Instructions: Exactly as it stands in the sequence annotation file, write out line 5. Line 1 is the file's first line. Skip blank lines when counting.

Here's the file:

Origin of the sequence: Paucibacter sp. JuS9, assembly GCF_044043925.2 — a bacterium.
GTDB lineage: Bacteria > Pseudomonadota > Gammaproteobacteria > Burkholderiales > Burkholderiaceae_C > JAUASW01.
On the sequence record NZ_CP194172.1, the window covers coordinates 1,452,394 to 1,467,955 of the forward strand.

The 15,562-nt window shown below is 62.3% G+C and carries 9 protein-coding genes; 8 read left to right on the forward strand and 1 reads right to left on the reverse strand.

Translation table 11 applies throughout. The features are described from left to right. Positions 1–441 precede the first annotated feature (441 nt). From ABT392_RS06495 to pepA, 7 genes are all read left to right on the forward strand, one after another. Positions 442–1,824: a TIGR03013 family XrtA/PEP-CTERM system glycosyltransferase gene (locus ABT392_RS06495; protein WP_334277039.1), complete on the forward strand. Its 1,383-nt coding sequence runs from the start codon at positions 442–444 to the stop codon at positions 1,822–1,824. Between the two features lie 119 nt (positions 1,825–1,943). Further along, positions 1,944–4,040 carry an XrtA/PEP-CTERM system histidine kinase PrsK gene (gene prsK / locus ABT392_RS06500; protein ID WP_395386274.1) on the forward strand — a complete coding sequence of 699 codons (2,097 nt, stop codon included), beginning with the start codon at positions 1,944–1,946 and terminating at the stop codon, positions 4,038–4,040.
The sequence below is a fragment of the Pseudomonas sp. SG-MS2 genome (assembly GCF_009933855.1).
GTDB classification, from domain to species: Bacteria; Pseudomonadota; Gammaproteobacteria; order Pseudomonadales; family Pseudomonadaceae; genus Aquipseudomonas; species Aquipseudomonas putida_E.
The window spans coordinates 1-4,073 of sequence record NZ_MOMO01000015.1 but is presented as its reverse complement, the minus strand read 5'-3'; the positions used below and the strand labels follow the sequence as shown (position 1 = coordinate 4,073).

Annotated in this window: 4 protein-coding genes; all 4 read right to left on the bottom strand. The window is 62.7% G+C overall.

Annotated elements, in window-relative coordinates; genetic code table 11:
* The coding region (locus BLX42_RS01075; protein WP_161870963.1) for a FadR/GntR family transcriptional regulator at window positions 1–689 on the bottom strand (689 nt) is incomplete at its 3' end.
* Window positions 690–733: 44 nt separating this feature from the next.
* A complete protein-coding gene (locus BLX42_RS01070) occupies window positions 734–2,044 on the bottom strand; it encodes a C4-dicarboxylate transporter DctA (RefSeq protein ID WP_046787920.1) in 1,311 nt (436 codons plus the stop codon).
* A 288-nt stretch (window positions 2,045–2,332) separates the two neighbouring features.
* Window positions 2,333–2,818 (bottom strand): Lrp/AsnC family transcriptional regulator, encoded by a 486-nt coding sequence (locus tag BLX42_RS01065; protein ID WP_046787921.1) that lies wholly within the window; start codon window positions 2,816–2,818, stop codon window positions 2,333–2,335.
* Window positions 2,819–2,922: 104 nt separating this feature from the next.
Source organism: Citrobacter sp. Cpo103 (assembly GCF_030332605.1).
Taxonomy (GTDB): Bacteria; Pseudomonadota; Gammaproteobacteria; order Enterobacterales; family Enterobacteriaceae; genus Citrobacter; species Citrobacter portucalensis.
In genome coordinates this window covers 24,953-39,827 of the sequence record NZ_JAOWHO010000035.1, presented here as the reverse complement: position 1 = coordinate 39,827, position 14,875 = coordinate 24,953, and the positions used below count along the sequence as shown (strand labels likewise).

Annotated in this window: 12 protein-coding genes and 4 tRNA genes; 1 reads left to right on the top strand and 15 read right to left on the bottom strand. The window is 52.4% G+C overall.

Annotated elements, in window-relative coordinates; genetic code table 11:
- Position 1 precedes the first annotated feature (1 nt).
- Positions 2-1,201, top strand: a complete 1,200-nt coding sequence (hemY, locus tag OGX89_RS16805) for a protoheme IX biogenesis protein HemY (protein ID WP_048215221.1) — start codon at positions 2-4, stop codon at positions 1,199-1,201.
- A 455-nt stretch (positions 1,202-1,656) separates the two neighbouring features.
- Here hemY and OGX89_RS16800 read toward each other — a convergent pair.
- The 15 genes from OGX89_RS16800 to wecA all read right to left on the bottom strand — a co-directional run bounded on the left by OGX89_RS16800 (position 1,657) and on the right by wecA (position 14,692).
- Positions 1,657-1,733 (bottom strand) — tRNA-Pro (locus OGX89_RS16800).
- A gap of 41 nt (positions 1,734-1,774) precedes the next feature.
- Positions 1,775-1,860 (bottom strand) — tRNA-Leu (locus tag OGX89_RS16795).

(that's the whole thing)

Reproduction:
Translation table 11 applies throughout. The features are described from left to right. Positions 1–441 precede the first annotated feature (441 nt). From ABT392_RS06495 to pepA, 7 genes are all read left to right on the forward strand, one after another. Positions 442–1,824: a TIGR03013 family XrtA/PEP-CTERM system glycosyltransferase gene (locus ABT392_RS06495; protein WP_334277039.1), complete on the forward strand. Its 1,383-nt coding sequence runs from the start codon at positions 442–444 to the stop codon at positions 1,822–1,824. Between the two features lie 119 nt (positions 1,825–1,943). Further along, positions 1,944–4,040 carry an XrtA/PEP-CTERM system histidine kinase PrsK gene (gene prsK / locus ABT392_RS06500; protein ID WP_395386274.1) on the forward strand — a complete coding sequence of 699 codons (2,097 nt, stop codon included), beginning with the start codon at positions 1,944–1,946 and terminating at the stop codon, positions 4,038–4,040.